EDS and XPS spectrum further verified that nano-sized ZnO was successfully incorporated into TNTs. The ZnO embedded dose in TNTs can be tailored according to the concentrations of Zn(NO3)2 in the precursor. As expected, the surface modification of TiO2 with nanotubes improved hydrophilicity. Further, it was found that the surface energy decreased with the addition of ZnO nanoparticles in TNTs; however, this decrease was not obvious when concentrations of the Zn(NO3)2 in the precursor were below 0.015 M. The surface energy of TiO2 increased after anodization, which is important for attracting initial protein adsorption for promoting stem cell adhesion. Although the surface energy of TNTs decorated with ZnO nanoparticles decreased, TNT-Zn0.015 and TNT-Zn0.030 were still higher than that of pure Ti. The anticorrosion properties of the anodized TiO2 samples improved, which can be attributed to the TNT films formed on the surface of the Ti substrate. The TiO2 formed on the Ti surface provided a barrier, which prevented metal ion release from the metal matrix into the electrolyte. In our study, it was found that the TNT surface had significantly higher anticorrosion properties in α-MEM containing 10% FBS compared to pure Ti. It was further found that the anticorrosion properties of the anodized samples improved when ZnO was inserted into the nanotubes. When the concentration of Zn(NO3)2 in the precursor was 0.015 M and 0.03 M, the best anticorrosion properties were achieved. These results suggested that the ZnO incorporated into the TNTs can improve its anticorrosion properties, indicating a better biosafety and long-term performance.
Results from the present study showed that more BSA than FN adsorbed onto the TNT samples (Figure S4A and B). More importantly, all the experimental samples had greater BSA adsorption than control samples. The adsorption of BSA decreased with more ZnO incorporated into the TNT samples. In contrast, there was no significant difference in the adsorption of FN after 24 hours between all samples. However, after 2 hours of adsorption, TNTs and TNT-Zn0.015 had slightly more FN adsorption compared to the other samples, which may positively influence stem cell functions, especially adhesion due to the presence of the cell-adhesive arginine-glycine-aspartic acid amino acid sequence in FN.
It was found that (Figure 3A) after culturing for 1 day and 4 days, both TNT-Zn0.03 and TNT-Zn0.075 had significantly different LDH activities compared to all other samples. The other samples presented no trend of cytotoxicity. The same samples on different days had no significant difference. Clearly, a high enough concentration of ZnO will lead to cytotoxicity.
The cytotoxicity tests showed that TNT-Zn0.03 and TNT-Zn0.075 had significant cytotoxicity as LDH was used as a marker released from cells. The other groups had similar LDH values, and the results are consistent in terms of Zn2+ release. It can be concluded from the above statement that the Zn2+ concentration in TNT-Zn0.015 is the upper limit for biosafety among these samples.
Stem cell proliferation was significantly lower for the TNT-Zn0.030 and TNT-Zn0.075 samples than for any other groups after 1 day of culture (Figure 3B). In fact, after 4 days of culture, all cells died on the TNT-Zn0.075 sample. Keeping with this trend, the number of cells on TNT-Zn0.03 was significantly lower than controls after 4 days of culture. After 7 days of culture, all the cells on TNT-Zn0.03 died. After 7 days of culture, cell proliferation was significantly higher on control Ti and TNT-Zn0.015 than on TNTs and TNT-Zn0.005. Cell proliferation on pure Ti, TNT, TNT-Zn0.005, and TNT-Zn0.015 after 1 day, 4 days, and 7 days was significantly different.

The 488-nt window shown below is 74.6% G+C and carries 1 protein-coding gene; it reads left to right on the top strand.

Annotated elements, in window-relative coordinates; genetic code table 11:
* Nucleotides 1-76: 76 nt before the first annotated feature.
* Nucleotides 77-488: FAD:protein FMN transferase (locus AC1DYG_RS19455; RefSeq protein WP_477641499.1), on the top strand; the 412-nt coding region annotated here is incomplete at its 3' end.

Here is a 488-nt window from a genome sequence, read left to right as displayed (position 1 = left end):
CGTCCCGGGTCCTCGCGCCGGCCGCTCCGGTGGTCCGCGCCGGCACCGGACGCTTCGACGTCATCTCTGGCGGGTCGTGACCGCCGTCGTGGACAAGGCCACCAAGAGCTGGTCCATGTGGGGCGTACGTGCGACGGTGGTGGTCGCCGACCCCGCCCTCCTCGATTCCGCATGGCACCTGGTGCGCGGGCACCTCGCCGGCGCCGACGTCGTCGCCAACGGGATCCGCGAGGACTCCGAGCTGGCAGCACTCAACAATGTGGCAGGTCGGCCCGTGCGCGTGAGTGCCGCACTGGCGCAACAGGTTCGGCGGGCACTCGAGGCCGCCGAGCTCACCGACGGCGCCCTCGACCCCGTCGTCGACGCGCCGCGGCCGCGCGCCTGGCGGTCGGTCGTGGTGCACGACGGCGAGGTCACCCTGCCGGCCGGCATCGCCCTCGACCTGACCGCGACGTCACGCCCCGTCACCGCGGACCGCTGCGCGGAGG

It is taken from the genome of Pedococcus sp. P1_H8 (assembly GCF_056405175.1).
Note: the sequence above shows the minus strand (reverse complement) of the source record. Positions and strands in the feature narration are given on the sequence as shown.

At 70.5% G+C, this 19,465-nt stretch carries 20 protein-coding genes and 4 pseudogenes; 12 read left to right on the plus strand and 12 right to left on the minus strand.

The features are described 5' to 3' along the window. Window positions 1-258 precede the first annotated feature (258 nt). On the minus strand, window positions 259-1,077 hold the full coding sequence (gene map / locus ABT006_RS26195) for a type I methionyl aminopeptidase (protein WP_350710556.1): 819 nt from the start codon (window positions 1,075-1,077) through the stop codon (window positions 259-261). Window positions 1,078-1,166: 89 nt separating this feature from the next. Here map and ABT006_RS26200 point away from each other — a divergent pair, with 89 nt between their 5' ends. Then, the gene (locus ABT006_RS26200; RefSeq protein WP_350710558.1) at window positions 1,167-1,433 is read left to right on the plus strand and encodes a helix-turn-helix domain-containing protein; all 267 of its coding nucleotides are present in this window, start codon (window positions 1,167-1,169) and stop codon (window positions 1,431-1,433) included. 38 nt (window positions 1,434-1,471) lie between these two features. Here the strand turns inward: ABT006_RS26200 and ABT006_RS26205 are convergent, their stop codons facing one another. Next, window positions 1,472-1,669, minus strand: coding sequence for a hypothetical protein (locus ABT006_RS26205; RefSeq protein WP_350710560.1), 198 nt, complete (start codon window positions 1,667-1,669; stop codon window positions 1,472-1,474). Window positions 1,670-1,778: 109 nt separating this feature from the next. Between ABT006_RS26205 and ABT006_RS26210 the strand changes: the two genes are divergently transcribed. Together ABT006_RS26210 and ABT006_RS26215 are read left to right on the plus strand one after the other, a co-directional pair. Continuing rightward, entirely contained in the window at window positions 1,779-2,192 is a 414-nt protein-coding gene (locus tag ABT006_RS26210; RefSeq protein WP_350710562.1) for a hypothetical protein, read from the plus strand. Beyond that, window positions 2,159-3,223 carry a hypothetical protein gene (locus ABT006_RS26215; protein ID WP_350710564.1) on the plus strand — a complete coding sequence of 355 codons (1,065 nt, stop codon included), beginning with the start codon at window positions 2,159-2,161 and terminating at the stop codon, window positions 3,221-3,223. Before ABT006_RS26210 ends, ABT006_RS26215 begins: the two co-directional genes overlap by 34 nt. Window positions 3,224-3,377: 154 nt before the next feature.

The cells on pure Ti had higher proliferation rates than others, in which it has been reported that a higher cell density improves proliferation while a lower cell density (but confluent) promotes osteoblastic differentiation.5 The relatively lower cell densities on TNT-Zn0.005 and 0.015 samples may be good for cell differentiation.
On pure Ti, the stem cells spread relatively poorly with round shapes (Figure 4) after 1 day of culture. In contrast, the stem cells cultured on the surface of TNT-Zn0.005 and TNT-Zn0.015 had polygonal morphologies and more spread filopodia than all the other samples. The vinculin cell membrane protein was expressed more clearly on TNT-Zn0.005 and TNT-Zn0.015 than all the other samples. Vinculin formed dot-shaped structures on TNT-Zn samples, which indicated the formation of focal contacts between the cells and sample surfaces. On TNT-Zn0.030 and TNT-Zn0.075, some of the cells formed extensive filopodia; however, some other cells spread poorly and vinculin was not expressed that clearly.
Similarly, and in contrast to controls, according to SEM (Figure S5), after 1 day of culture, stem cells were polygonal and had an elongated shape on ZnO-incorporated samples. Stem cell filopodia were longer on TNT-Zn0.015 than all the other samples.
The SEM images showed that cells on the TNT-Zn0.005 and TNT-Zn0.015 samples had more connections and cellular extensions (such as filopodia and lamellipodia) than on the others. However, on the TNT-Zn0.03 and TNT-Zn0.075 samples, cells were smaller and shrunk (even appearing apoptotic) because of the cytotoxicity of ZnO. Thus, this study confirmed that ZnO is regarded to be cytocompatible at relatively low concentrations, whereas high doses of ZnO can induce cytotoxicity.